I'm straying off topic (a regular problem during OT meetings), SMILE took to the stage, and poor Damien, not drinking, did his best to keep manners on the rest of his committee, as well as Seán Scott, our wonderful MC for the night. Damien guided us through the formalities and only once or twice got exasperated and pleaded with us to "try and focus for just a second PLEASE", a patient man, he got the job done. Seán thanked our event sponsors, Lavins Outfitters, The Coach House Hotel, Ballymote and Tansey's Centra Gurteen. Sean also had good news for one of our participants, when he announced Des Horan as the lucky winner of a weekend away in The Tower Hotel in Waterford, kindly sponsored by Geraldine Clarke of Gleeson, Mc Grath, Baldwin Solicitors in Dublin.

Chairman Padraig Henry took the mike and announced the raffle sponsors - Joe Simons Boyle, Cryans Carrick on Shannon, Rogers Ballymote, Boda Borg Forest Park, Mammy Johnston's Strandhill, Currid's, Henry's Casey's and Johnsons Furniture Ballymote, and the hairdressers, Gemma Crossan, Hair and More, Ethna's, Siobhans, and Lisa Johnson. The committee wish to thank AnnMarie Healy and Ronan Higgins for sourcing all the raffle prizes. Also thanks to Gurteen Hall Committee for the use of their facilities again this year.

Liz Coyle swept in, looking amazing after all her hard work, and presented us with beautiful pieces of O' Riain Pottery to mark our time involved with OT, thanks herself and the participants for these gifts. We've been presented with unexpected gifts every year, and appreciate it. Liz had also baked a cake in year one, but maybe it was felt by all we didn't need it this year, what with the chips and nuggets we were caught with early on. Allegedly.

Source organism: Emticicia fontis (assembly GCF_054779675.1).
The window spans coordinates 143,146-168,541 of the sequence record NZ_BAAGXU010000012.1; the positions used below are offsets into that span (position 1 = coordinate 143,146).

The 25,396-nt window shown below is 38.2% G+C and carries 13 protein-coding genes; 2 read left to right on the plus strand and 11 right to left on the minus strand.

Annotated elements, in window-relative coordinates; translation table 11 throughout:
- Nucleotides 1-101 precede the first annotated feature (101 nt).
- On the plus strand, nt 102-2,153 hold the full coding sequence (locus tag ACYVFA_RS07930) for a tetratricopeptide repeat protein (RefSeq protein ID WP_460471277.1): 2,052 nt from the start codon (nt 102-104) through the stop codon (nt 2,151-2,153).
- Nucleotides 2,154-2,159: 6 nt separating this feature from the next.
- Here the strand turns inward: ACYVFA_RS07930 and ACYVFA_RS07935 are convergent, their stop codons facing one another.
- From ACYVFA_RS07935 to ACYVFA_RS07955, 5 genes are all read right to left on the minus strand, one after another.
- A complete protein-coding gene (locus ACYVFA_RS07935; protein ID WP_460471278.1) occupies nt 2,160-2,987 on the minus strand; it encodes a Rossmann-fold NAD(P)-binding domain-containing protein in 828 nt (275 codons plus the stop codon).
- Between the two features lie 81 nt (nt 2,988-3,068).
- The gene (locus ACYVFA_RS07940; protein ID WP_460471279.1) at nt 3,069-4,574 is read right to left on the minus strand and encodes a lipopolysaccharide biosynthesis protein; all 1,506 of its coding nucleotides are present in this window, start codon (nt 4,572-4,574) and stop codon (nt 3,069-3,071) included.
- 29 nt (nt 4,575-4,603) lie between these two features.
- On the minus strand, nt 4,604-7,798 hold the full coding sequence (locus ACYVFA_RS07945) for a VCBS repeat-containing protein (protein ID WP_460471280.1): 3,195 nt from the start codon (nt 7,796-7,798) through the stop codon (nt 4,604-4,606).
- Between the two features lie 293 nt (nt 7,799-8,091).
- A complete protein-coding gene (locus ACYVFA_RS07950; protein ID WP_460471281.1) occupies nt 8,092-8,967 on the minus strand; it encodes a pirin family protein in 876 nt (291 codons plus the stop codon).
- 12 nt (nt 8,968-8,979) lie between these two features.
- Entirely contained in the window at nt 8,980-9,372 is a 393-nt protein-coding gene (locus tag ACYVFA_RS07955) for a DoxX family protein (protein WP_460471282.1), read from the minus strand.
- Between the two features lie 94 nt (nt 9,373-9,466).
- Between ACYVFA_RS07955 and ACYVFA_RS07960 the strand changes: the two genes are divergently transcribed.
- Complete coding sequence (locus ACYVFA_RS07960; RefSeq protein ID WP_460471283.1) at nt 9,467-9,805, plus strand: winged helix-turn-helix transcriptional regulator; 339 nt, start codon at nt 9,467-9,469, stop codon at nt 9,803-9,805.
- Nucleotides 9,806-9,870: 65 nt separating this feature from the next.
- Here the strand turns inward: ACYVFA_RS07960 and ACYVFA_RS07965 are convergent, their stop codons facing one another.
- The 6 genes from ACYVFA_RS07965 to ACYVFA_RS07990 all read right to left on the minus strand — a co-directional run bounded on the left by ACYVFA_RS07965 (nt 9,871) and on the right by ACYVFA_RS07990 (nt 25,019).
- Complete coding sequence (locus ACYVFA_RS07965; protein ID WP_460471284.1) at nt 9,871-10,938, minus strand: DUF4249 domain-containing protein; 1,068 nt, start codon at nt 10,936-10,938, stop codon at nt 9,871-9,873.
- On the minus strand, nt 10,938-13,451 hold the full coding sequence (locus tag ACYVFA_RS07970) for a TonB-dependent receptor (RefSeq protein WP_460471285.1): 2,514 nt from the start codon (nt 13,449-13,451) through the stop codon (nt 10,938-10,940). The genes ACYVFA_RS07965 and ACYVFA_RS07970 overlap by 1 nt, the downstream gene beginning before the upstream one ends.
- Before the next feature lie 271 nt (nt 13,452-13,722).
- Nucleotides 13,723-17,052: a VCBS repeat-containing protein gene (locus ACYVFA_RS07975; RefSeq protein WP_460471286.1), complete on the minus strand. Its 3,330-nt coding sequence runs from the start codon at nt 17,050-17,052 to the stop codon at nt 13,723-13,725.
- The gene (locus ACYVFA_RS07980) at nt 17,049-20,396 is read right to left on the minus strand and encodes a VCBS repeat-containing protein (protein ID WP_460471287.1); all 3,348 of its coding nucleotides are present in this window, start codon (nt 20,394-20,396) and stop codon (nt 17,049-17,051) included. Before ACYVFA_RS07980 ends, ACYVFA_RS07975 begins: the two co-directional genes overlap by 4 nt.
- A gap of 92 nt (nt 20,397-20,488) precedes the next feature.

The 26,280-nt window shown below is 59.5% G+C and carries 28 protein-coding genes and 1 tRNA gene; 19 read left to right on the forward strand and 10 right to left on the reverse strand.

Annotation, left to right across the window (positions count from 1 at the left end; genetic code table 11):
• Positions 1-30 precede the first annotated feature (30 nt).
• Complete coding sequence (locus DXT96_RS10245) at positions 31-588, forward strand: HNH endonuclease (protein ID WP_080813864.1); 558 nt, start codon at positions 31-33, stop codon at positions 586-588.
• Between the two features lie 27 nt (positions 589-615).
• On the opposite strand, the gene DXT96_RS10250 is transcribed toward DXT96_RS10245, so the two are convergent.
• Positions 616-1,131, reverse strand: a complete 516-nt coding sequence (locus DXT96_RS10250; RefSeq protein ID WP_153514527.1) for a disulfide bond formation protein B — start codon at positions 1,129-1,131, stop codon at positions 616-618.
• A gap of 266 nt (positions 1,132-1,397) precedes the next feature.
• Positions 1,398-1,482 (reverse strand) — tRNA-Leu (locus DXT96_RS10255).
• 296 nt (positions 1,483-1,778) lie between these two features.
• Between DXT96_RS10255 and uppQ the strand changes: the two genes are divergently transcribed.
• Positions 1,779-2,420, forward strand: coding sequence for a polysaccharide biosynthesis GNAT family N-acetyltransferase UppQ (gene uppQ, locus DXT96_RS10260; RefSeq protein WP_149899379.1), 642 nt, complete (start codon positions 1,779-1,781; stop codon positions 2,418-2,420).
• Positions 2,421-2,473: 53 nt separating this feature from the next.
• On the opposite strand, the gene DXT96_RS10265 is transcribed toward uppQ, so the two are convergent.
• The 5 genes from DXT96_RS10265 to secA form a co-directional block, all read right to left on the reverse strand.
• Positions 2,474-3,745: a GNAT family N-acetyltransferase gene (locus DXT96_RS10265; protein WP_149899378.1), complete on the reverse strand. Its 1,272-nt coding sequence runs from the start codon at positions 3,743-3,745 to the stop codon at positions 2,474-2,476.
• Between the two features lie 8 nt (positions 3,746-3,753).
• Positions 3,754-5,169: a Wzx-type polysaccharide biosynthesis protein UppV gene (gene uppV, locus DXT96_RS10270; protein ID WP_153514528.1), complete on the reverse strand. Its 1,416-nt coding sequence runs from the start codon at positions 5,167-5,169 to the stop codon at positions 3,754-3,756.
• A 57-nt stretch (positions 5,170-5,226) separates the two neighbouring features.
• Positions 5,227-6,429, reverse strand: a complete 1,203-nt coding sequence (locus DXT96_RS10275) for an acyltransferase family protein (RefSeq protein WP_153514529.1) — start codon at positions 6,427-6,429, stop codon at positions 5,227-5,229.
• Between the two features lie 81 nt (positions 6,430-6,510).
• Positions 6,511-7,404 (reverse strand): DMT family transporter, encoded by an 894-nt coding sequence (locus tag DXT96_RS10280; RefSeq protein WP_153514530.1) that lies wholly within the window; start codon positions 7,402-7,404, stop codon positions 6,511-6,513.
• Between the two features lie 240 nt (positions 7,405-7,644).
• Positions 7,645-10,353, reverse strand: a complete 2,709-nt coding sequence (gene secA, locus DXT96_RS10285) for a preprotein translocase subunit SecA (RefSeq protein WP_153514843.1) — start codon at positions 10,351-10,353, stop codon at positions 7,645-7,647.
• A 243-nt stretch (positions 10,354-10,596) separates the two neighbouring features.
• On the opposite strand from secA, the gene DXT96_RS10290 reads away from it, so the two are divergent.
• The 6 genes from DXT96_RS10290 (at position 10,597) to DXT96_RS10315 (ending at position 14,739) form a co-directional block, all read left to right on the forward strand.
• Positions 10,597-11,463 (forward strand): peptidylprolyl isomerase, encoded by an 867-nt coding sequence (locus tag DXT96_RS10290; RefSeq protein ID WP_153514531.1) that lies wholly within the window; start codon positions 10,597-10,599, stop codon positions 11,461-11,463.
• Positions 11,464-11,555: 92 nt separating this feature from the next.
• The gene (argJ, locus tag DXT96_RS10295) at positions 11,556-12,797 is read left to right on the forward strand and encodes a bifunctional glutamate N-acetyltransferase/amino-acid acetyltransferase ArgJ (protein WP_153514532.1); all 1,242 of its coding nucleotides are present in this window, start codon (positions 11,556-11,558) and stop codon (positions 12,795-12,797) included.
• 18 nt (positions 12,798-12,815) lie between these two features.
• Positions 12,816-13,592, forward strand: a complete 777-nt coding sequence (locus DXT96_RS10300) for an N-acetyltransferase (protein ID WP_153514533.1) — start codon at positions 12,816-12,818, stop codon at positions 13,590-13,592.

The party spirit grabbed us all and we danced the night away, followed by a sing song led by some current and former committee members..!!!


Operation Transformation has just finished its third year, and has gone from strength to strength. When we began planning for this year, we were worried, had the idea run its course, would interest levels have dropped, would you the people come out and join us for another whirl? We were taken aback yet again by the enthusiasm. OT has ingrained itself on the community calendar, and not just as a fitness event, but as a social one. Set aside all the health benefits, we as a community have together developed something special in OT. Where else would you get such an unlikely mix of people coming together up to five times per week? On walks people fell in with others they didn't know, or half knew to nod at, or had known in school half a lifetime ago and had no reason to speak to in twenty years.


We can measure some aspects of OT - how much weight was lost, how much was raised for the Club's development fund, how much on average the men lost compared to the women, etc. But it's impossible to measure the impact it has had on peoples lives, because getting out there and doing something with friends new and old is good for the heart and soul. We the present OT committee are stepping aside to let fresh faces and fresh ideas take the lead in 2016. We sincerely hope you will all turn up again in January ‘16, I know we will, to support OT once more. Our Club and community has a new tradition - coming together for some fun and games in the darkest months of the year.


Back in the autumn of 2012 we started off as a committee of four, and Seán Scott was one of the four amigos. Other commitments robbed us of his full attention for the last two years, but he never escaped a full OT season unscathed, and would potter away in the background when needed, as did Eamonn Clarke in 2015. Though I don't think it dawned on Eamonn what he was getting coaxed into until it was too late.


As for the three of us, we've bickered, squabbled, laughed, and whinged (only a little, because it was banned) our way through the last three years. But overall we’ve had a ball, and it couldn't have happened without all of you. Thank you.

Shaun, Damien & Aisling